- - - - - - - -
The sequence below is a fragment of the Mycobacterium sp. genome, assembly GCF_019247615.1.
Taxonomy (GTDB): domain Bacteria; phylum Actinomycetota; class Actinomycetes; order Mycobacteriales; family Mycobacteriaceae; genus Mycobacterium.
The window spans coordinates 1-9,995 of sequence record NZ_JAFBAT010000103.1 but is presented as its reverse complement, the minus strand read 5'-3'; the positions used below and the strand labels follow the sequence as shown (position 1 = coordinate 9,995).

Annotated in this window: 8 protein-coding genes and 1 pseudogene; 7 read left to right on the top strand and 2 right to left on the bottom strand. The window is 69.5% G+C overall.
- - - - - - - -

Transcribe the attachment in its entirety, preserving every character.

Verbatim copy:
The sequence below is a fragment of the Mycobacterium sp. genome, assembly GCF_019247615.1.
Taxonomy (GTDB): domain Bacteria; phylum Actinomycetota; class Actinomycetes; order Mycobacteriales; family Mycobacteriaceae; genus Mycobacterium.
The window spans coordinates 1-9,995 of sequence record NZ_JAFBAT010000103.1 but is presented as its reverse complement, the minus strand read 5'-3'; the positions used below and the strand labels follow the sequence as shown (position 1 = coordinate 9,995).

Annotated in this window: 8 protein-coding genes and 1 pseudogene; 7 read left to right on the top strand and 2 right to left on the bottom strand. The window is 69.5% G+C overall.